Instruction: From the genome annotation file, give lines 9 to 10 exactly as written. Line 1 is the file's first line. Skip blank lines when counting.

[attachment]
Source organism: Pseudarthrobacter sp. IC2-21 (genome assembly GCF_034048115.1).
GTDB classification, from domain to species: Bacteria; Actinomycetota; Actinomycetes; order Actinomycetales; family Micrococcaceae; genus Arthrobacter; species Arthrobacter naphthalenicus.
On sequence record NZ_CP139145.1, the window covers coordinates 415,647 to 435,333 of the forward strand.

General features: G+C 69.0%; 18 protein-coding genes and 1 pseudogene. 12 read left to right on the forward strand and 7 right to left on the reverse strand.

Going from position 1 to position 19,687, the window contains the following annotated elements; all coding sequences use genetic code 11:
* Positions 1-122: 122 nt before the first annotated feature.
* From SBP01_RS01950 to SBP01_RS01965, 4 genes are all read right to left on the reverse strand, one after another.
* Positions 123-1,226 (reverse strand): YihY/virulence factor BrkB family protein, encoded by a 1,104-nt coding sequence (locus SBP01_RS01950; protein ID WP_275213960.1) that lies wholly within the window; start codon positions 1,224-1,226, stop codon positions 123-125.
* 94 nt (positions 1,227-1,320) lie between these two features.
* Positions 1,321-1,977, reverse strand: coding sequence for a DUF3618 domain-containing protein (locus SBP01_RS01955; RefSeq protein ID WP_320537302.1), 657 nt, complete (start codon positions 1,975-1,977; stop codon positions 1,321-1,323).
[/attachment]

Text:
* 94 nt (positions 1,227-1,320) lie between these two features.
* Positions 1,321-1,977, reverse strand: coding sequence for a DUF3618 domain-containing protein (locus SBP01_RS01955; RefSeq protein ID WP_320537302.1), 657 nt, complete (start codon positions 1,975-1,977; stop codon positions 1,321-1,323).